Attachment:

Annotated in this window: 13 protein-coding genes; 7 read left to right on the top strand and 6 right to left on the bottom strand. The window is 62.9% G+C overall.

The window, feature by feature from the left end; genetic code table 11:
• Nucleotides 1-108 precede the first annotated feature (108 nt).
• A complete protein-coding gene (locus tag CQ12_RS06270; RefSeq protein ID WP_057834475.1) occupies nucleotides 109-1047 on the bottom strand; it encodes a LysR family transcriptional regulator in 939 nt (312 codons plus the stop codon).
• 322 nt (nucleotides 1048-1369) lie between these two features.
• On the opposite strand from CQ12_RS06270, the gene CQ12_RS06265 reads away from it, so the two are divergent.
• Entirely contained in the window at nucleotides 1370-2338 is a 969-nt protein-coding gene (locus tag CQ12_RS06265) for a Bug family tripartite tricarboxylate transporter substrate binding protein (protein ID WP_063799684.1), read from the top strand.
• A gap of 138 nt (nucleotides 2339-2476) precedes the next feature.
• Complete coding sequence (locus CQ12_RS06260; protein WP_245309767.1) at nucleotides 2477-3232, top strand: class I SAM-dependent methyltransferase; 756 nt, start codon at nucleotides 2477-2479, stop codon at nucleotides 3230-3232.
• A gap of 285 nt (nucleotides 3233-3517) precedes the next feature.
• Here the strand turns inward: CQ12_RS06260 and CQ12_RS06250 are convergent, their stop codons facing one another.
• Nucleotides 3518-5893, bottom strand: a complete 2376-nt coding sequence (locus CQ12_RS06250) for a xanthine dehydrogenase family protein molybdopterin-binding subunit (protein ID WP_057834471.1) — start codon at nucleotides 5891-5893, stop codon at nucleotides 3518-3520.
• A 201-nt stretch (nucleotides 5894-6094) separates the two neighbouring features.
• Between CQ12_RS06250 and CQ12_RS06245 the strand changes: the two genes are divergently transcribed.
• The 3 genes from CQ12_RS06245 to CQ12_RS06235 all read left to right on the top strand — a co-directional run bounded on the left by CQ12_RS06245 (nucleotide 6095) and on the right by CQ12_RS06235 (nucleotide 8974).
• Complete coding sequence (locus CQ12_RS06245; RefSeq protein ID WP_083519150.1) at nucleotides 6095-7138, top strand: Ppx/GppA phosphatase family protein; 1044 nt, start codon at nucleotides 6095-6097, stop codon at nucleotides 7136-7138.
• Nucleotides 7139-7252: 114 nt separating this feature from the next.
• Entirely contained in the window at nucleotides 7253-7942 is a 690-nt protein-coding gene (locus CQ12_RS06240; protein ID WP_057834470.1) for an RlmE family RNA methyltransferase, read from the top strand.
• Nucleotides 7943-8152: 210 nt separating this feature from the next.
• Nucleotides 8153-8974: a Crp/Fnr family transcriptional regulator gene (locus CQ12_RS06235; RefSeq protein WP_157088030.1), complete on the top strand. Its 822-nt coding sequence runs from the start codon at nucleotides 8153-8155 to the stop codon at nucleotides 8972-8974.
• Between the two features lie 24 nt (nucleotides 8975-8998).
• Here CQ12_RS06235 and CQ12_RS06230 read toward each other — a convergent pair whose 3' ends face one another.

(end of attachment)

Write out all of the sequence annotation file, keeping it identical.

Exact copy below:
Annotated in this window: 13 protein-coding genes; 7 read left to right on the top strand and 6 right to left on the bottom strand. The window is 62.9% G+C overall.

The window, feature by feature from the left end; genetic code table 11:
• Nucleotides 1-108 precede the first annotated feature (108 nt).
• A complete protein-coding gene (locus tag CQ12_RS06270; RefSeq protein ID WP_057834475.1) occupies nucleotides 109-1047 on the bottom strand; it encodes a LysR family transcriptional regulator in 939 nt (312 codons plus the stop codon).
• 322 nt (nucleotides 1048-1369) lie between these two features.
• On the opposite strand from CQ12_RS06270, the gene CQ12_RS06265 reads away from it, so the two are divergent.
• Entirely contained in the window at nucleotides 1370-2338 is a 969-nt protein-coding gene (locus tag CQ12_RS06265) for a Bug family tripartite tricarboxylate transporter substrate binding protein (protein ID WP_063799684.1), read from the top strand.
• A gap of 138 nt (nucleotides 2339-2476) precedes the next feature.
• Complete coding sequence (locus CQ12_RS06260; protein WP_245309767.1) at nucleotides 2477-3232, top strand: class I SAM-dependent methyltransferase; 756 nt, start codon at nucleotides 2477-2479, stop codon at nucleotides 3230-3232.
• A gap of 285 nt (nucleotides 3233-3517) precedes the next feature.
• Here the strand turns inward: CQ12_RS06260 and CQ12_RS06250 are convergent, their stop codons facing one another.
• Nucleotides 3518-5893, bottom strand: a complete 2376-nt coding sequence (locus CQ12_RS06250) for a xanthine dehydrogenase family protein molybdopterin-binding subunit (protein ID WP_057834471.1) — start codon at nucleotides 5891-5893, stop codon at nucleotides 3518-3520.
• A 201-nt stretch (nucleotides 5894-6094) separates the two neighbouring features.
• Between CQ12_RS06250 and CQ12_RS06245 the strand changes: the two genes are divergently transcribed.
• The 3 genes from CQ12_RS06245 to CQ12_RS06235 all read left to right on the top strand — a co-directional run bounded on the left by CQ12_RS06245 (nucleotide 6095) and on the right by CQ12_RS06235 (nucleotide 8974).
• Complete coding sequence (locus CQ12_RS06245; RefSeq protein ID WP_083519150.1) at nucleotides 6095-7138, top strand: Ppx/GppA phosphatase family protein; 1044 nt, start codon at nucleotides 6095-6097, stop codon at nucleotides 7136-7138.
• Nucleotides 7139-7252: 114 nt separating this feature from the next.
• Entirely contained in the window at nucleotides 7253-7942 is a 690-nt protein-coding gene (locus CQ12_RS06240; protein ID WP_057834470.1) for an RlmE family RNA methyltransferase, read from the top strand.
• Nucleotides 7943-8152: 210 nt separating this feature from the next.
• Nucleotides 8153-8974: a Crp/Fnr family transcriptional regulator gene (locus CQ12_RS06235; RefSeq protein WP_157088030.1), complete on the top strand. Its 822-nt coding sequence runs from the start codon at nucleotides 8153-8155 to the stop codon at nucleotides 8972-8974.
• Between the two features lie 24 nt (nucleotides 8975-8998).
• Here CQ12_RS06235 and CQ12_RS06230 read toward each other — a convergent pair whose 3' ends face one another.